Investing in gold can bring stability and diversification to an investment portfolio, especially during turbulent economic times.
Gold is perceived as a “safe haven”, offering investors the possibility of preserving their wealth. It provided a good hedge against inflation headwinds.
Indeed, in theory, increased demand during periods of inflation – such as we are experiencing now, with prices in Australia rising by around 7% – can drive the price of gold higher.
Along with cash, stocks, bonds, and real estate, gold is an asset that can provide investors with the essential element of diversification. Diversification is useful because it provides a form of financial protection when an asset class, such as stocks, underperforms.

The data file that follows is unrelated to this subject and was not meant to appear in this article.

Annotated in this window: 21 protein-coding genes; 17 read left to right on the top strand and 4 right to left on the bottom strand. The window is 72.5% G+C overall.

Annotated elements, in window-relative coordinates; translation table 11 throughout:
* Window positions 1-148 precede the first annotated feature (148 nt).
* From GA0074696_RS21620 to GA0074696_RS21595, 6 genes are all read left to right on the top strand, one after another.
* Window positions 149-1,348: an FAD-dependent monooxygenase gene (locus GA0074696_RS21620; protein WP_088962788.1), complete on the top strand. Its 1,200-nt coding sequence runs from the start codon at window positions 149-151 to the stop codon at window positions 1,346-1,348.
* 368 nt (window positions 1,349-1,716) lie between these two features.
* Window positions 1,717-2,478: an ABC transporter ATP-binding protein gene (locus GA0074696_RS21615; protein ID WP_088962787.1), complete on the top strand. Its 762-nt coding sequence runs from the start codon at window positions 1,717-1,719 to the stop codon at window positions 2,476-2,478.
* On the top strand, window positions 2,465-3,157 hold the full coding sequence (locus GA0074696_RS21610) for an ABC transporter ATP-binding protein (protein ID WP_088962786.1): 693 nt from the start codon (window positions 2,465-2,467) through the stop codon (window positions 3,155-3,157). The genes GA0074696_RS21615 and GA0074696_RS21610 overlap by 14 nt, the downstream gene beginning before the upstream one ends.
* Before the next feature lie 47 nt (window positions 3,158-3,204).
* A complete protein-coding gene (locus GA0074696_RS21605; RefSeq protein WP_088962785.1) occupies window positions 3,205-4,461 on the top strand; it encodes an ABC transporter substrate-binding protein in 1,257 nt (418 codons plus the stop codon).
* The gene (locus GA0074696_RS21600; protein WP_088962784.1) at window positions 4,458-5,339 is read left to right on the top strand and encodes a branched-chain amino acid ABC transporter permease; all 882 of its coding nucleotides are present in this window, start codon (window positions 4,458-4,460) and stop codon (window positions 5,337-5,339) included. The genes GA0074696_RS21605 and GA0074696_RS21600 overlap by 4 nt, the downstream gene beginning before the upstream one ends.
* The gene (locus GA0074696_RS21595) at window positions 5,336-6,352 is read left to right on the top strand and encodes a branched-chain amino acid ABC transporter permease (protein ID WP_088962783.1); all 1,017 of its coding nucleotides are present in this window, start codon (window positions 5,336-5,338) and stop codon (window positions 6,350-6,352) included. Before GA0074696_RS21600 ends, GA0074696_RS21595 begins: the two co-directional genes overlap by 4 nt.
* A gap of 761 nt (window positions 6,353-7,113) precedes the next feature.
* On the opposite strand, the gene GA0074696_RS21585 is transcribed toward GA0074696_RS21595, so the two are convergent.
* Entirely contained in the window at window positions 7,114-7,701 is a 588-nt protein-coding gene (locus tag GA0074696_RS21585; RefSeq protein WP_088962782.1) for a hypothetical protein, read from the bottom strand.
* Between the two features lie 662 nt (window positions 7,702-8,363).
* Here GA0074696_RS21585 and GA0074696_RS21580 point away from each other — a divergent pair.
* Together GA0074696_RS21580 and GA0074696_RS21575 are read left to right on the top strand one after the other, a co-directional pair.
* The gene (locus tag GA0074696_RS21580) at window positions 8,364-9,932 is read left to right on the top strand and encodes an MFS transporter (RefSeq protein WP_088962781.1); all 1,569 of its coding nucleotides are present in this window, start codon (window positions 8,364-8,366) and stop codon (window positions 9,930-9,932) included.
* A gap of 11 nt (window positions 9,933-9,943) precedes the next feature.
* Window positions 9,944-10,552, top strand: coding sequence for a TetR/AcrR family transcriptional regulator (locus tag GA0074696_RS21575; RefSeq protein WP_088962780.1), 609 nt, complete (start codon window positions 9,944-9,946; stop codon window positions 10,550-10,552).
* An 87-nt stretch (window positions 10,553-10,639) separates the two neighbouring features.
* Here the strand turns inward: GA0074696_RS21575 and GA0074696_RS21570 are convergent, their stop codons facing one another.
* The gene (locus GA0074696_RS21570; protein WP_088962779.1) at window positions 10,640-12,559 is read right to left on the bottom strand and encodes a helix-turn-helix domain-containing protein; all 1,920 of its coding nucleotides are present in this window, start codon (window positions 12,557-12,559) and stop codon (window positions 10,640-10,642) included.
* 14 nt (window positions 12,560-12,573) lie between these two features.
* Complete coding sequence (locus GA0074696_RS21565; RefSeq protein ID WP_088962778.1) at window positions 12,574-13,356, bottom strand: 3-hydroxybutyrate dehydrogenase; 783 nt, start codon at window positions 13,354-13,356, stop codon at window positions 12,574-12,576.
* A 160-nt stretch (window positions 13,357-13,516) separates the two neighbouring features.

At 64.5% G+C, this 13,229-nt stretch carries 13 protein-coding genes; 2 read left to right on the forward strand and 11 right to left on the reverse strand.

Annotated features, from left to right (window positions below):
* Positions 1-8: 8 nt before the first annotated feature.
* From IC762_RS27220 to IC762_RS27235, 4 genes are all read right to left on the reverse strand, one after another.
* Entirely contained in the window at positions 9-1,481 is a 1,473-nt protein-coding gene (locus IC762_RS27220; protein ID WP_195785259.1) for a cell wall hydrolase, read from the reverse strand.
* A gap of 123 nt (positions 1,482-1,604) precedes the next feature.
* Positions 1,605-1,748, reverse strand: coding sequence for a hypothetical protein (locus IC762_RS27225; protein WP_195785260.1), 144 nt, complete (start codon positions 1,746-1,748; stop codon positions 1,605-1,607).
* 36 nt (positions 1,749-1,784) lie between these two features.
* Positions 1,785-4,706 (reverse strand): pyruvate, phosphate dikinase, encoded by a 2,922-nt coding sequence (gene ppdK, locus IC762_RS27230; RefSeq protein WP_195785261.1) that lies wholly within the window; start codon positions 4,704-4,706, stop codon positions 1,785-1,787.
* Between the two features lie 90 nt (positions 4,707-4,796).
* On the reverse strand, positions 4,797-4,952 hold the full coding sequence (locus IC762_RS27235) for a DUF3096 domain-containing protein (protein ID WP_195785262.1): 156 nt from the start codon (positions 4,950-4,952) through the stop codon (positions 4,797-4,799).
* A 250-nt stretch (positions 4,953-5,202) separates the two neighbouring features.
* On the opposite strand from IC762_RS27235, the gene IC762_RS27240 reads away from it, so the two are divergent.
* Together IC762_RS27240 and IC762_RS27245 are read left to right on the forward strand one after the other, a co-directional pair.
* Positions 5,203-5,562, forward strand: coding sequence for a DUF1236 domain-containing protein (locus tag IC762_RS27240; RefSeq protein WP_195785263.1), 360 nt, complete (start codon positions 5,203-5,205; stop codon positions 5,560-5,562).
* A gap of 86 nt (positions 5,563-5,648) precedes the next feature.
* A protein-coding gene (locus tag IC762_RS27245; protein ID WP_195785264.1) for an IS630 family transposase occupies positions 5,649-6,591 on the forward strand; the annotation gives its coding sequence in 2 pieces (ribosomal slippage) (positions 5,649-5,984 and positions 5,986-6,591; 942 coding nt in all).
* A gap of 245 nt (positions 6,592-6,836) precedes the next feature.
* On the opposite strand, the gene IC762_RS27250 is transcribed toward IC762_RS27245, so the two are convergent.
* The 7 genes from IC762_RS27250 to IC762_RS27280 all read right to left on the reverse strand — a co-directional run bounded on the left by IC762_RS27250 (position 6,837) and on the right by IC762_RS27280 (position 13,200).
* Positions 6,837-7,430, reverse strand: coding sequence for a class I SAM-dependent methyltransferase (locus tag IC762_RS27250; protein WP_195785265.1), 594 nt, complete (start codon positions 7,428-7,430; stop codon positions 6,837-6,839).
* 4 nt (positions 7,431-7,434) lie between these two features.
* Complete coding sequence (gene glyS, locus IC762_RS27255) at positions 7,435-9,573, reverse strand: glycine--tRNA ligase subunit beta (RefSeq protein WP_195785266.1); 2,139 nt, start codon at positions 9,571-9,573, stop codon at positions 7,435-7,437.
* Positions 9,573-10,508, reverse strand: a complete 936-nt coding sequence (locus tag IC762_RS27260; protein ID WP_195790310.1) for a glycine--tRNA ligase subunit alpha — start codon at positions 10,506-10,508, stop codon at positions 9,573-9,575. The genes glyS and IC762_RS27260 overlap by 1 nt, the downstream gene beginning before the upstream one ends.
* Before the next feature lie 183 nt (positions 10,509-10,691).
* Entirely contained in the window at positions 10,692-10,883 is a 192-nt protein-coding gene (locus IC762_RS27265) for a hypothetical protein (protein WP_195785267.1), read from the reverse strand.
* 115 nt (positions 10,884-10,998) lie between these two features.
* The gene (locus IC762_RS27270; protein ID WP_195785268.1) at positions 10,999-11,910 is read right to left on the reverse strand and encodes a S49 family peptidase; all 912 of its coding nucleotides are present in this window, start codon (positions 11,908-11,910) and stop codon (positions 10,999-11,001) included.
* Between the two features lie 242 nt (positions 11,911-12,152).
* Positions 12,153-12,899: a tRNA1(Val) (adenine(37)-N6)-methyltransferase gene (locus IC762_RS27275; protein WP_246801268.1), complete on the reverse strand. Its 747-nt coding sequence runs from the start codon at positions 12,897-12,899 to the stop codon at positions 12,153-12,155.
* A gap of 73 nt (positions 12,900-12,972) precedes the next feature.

It is often said to have an inverse correlation with other asset classes. In other words, if stock markets fall due to economic uncertainty and rising inflation, gold may perform better.
You can buy gold directly, in the form of bars, coins or jewelry. Alternatively, it is possible to gain exposure via an ETF fund or a CFD investing in the futures market.
A third option is to invest indirectly by buying shares in companies that mine, refine and trade gold. Note that while mining company stock prices tend to be correlated to the price of gold, individual stock prices are also affected by fundamentals such as profitability, environmental issues, and geopolitical and regulatory risks.
Exposure to gold is not without risk. As with any asset class, the price of gold fluctuates and is subject to the usual laws of supply and demand, so you could lose your initial investment.